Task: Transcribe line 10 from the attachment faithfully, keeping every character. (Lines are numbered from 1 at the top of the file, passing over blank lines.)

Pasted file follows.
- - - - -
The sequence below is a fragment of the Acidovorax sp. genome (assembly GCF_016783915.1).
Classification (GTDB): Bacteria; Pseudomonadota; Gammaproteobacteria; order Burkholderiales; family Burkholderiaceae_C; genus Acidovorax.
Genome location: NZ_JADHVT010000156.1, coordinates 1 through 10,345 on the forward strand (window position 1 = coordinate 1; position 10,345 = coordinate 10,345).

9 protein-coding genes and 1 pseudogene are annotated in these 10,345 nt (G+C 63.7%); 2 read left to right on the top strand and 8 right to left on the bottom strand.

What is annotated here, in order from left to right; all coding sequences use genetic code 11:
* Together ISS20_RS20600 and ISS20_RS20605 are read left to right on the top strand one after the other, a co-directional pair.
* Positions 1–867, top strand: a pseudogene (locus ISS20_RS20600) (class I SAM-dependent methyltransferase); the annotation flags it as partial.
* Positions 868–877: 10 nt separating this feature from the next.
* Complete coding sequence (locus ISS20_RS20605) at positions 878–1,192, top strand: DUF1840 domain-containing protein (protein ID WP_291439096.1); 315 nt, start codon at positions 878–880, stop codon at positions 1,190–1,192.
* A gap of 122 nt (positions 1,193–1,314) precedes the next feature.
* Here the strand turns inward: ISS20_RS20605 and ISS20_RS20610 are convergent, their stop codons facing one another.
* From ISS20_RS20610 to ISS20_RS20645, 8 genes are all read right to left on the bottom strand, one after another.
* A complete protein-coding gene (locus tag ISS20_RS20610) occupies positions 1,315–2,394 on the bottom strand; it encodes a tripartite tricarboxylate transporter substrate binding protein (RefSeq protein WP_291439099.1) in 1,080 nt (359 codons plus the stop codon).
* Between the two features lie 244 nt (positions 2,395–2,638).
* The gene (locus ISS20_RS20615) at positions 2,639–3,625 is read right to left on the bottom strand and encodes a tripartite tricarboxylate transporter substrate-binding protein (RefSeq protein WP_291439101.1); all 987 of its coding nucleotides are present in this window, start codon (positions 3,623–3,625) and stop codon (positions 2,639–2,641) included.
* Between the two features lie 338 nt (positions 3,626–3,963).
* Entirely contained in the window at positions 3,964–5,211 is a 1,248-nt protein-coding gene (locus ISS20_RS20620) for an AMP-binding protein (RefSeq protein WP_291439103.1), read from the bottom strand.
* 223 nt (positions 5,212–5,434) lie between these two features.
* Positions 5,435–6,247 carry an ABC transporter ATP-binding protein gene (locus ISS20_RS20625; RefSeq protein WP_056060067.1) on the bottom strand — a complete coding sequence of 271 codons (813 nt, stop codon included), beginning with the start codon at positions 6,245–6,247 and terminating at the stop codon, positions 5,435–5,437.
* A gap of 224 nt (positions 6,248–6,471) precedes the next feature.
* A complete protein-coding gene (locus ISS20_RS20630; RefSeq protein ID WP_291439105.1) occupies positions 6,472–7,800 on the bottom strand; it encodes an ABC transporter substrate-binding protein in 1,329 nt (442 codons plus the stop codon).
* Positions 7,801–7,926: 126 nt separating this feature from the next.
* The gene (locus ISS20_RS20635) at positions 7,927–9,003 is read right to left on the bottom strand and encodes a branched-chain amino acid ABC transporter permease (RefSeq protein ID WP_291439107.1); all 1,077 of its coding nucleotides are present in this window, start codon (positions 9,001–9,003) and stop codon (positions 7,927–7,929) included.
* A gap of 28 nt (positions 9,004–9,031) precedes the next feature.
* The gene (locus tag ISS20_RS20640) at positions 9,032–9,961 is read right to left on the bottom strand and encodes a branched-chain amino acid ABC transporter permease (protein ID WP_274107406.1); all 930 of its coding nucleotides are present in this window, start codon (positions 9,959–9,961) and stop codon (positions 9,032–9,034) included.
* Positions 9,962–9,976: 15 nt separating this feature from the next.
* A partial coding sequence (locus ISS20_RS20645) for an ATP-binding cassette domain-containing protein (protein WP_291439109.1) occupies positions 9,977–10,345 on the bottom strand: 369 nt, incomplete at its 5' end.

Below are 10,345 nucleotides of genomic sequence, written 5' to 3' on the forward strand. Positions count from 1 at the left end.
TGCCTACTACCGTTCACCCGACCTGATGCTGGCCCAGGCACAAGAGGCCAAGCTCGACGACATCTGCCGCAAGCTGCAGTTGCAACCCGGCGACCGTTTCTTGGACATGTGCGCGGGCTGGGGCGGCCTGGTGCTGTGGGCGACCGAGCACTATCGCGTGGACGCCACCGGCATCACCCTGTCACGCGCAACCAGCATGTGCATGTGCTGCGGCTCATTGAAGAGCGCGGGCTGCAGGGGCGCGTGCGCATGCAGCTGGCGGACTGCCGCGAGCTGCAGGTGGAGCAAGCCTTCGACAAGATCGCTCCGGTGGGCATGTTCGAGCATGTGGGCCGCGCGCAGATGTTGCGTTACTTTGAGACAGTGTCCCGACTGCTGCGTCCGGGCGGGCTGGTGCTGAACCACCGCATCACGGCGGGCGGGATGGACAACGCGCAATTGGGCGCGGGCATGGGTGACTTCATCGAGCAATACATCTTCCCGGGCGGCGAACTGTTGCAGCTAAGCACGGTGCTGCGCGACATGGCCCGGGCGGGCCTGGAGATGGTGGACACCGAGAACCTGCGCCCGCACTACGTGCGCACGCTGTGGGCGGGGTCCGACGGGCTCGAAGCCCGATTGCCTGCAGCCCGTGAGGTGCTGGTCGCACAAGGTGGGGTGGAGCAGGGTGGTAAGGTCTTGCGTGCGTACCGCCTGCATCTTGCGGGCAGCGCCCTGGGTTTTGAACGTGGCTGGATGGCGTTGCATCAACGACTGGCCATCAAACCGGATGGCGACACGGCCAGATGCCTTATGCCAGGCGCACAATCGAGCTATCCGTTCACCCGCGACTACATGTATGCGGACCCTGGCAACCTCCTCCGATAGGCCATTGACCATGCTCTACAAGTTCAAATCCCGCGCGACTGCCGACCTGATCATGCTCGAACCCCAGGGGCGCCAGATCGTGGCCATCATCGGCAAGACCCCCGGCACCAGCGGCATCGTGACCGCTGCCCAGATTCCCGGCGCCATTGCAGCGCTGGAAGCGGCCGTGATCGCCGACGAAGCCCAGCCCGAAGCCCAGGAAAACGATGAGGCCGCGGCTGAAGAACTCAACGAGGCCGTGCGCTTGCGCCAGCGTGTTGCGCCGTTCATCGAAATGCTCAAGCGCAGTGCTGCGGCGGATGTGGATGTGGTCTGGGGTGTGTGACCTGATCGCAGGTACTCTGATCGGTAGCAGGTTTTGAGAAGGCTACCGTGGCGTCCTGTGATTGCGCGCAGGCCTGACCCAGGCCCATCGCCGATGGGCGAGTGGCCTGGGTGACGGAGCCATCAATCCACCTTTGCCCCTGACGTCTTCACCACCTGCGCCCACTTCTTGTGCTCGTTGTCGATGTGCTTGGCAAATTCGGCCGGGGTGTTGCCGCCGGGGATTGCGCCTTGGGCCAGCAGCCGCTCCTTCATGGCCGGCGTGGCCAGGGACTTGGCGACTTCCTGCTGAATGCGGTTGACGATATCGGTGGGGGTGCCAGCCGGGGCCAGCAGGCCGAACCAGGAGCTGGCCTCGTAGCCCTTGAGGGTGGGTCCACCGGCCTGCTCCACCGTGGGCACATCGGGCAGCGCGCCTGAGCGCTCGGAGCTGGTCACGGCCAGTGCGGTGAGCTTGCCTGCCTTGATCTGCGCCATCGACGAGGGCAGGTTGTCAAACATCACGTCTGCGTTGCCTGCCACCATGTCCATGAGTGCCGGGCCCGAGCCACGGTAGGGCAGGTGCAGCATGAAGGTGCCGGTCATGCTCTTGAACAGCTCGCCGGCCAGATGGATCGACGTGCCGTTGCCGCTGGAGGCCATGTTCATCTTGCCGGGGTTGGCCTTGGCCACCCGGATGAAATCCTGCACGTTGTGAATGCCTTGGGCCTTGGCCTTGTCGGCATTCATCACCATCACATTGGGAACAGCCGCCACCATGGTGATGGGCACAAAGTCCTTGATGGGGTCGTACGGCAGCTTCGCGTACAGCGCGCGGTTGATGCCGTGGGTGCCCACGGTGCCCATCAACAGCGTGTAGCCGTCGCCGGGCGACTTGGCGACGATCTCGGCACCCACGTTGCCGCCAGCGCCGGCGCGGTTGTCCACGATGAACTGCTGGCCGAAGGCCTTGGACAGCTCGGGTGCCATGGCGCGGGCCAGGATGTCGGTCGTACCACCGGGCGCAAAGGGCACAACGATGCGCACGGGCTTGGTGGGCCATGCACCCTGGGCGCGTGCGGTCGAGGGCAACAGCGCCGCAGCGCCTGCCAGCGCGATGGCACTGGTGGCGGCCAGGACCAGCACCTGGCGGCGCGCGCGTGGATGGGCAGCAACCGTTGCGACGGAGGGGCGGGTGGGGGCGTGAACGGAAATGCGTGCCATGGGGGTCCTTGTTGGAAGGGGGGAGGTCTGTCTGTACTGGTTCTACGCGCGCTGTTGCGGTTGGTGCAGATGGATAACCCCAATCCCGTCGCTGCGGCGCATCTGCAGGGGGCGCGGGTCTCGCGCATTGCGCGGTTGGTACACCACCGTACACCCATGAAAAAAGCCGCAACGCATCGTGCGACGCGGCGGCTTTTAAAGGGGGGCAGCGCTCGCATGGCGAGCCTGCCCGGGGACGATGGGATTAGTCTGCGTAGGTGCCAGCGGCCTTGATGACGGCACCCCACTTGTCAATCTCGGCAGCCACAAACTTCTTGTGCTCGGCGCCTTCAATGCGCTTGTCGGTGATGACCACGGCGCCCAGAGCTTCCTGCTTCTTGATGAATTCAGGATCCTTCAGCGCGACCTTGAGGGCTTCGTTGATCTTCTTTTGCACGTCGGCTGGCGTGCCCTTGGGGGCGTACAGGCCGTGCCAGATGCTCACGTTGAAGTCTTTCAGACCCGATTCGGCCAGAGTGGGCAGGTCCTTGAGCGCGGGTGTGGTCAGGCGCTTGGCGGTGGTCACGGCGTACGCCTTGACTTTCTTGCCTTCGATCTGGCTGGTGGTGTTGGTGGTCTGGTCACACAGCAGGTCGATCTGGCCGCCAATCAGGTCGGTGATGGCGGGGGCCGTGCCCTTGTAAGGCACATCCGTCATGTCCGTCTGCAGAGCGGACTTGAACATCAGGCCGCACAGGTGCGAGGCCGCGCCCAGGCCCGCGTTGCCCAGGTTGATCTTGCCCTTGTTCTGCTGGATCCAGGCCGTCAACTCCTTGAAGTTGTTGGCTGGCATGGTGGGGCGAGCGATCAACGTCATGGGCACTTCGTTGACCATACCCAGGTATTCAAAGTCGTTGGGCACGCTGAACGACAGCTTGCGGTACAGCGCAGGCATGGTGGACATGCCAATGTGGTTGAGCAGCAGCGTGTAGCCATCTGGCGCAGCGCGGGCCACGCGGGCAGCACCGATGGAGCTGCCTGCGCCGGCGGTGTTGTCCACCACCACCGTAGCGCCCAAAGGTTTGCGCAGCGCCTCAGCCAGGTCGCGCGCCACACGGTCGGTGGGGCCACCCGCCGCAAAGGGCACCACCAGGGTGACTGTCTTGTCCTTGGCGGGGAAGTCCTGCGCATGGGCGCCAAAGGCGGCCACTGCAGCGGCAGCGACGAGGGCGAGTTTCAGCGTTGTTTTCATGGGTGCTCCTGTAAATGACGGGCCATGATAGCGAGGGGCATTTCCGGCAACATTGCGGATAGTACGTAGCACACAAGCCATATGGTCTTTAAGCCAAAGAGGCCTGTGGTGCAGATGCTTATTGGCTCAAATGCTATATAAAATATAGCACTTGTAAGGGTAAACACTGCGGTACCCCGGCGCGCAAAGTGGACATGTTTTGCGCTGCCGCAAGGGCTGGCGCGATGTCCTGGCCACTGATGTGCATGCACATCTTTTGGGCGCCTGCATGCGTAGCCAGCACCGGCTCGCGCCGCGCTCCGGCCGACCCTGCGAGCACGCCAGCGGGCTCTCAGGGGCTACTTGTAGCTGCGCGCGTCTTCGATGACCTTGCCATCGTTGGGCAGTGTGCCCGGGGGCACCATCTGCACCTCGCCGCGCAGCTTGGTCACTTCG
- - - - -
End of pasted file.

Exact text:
* A gap of 122 nt (positions 1,193–1,314) precedes the next feature.